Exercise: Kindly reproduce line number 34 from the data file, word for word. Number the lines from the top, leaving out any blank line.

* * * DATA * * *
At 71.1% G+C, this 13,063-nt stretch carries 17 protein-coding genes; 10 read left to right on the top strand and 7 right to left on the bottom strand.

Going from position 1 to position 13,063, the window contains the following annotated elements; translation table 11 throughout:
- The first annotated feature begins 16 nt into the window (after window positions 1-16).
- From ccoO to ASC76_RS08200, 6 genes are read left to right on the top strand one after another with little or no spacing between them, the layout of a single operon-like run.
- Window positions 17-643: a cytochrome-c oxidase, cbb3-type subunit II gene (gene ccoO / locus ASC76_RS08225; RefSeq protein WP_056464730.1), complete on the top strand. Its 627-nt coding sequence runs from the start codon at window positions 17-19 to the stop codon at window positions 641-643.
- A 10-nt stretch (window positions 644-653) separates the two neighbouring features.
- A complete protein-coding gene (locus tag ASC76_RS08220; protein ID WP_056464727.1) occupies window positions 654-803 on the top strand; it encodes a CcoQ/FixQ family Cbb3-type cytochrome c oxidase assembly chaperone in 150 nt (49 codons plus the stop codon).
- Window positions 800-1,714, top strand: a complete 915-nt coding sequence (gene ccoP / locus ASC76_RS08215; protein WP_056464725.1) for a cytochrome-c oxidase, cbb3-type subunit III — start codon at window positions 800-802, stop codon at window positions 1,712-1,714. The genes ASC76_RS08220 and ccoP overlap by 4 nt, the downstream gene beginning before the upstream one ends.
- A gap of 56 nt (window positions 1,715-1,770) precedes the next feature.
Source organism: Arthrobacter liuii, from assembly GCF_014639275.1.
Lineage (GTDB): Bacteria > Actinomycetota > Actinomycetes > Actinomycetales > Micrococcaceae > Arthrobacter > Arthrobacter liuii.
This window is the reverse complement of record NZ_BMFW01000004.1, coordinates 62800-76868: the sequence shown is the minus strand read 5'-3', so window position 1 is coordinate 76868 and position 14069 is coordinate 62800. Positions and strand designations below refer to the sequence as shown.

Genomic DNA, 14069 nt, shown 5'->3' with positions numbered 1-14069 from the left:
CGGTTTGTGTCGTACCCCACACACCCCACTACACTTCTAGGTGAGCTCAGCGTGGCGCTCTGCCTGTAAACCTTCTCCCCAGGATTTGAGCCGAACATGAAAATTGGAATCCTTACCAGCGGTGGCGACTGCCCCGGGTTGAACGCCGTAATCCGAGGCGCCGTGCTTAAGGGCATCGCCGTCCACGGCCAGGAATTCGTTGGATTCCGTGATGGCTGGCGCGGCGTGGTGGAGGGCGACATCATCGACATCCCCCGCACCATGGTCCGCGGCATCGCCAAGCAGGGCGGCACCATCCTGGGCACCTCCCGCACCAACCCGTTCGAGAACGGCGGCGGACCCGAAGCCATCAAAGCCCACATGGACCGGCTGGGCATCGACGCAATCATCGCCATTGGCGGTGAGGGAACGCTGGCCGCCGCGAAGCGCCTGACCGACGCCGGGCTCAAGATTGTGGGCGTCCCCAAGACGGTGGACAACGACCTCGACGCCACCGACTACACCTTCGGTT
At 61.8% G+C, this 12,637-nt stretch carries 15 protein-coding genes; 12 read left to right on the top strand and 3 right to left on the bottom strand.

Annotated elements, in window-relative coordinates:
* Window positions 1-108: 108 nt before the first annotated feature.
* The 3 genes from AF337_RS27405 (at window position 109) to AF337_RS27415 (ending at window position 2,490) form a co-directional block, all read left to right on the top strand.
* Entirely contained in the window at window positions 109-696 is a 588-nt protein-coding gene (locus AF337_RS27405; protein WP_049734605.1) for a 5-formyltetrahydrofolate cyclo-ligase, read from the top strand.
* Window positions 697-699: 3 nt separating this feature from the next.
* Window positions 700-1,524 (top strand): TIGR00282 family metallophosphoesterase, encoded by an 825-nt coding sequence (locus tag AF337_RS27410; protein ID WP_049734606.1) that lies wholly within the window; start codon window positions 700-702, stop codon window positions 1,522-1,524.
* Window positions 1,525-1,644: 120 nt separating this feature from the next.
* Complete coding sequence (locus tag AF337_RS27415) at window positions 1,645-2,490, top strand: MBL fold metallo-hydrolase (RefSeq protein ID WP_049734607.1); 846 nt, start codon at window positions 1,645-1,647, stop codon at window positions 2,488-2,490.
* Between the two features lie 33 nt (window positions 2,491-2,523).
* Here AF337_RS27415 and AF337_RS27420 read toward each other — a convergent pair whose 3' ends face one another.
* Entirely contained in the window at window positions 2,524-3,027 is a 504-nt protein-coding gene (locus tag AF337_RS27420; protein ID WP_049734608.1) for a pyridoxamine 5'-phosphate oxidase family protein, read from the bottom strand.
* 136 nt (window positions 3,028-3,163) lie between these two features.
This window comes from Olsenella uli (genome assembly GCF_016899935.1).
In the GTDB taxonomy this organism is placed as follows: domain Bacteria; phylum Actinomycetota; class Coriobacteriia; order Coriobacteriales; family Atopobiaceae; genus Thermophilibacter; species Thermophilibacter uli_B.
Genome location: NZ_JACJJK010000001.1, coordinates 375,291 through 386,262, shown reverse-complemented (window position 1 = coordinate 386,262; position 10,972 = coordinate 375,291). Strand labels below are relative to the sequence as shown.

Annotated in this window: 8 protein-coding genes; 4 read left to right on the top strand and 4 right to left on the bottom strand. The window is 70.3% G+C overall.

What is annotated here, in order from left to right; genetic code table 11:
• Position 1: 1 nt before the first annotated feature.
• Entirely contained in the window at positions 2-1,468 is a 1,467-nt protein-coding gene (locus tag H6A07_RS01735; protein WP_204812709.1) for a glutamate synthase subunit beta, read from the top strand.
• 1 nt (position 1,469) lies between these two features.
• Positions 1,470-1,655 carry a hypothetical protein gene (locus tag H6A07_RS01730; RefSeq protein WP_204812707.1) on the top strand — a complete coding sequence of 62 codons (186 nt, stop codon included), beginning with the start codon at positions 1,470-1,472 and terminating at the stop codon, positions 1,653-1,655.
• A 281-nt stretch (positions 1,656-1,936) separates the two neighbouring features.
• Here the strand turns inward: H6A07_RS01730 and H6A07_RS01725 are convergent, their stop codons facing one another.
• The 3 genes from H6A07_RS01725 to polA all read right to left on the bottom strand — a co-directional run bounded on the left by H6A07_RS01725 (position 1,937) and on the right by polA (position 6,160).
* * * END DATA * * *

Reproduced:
• Entirely contained in the window at positions 2-1,468 is a 1,467-nt protein-coding gene (locus tag H6A07_RS01735; protein WP_204812709.1) for a glutamate synthase subunit beta, read from the top strand.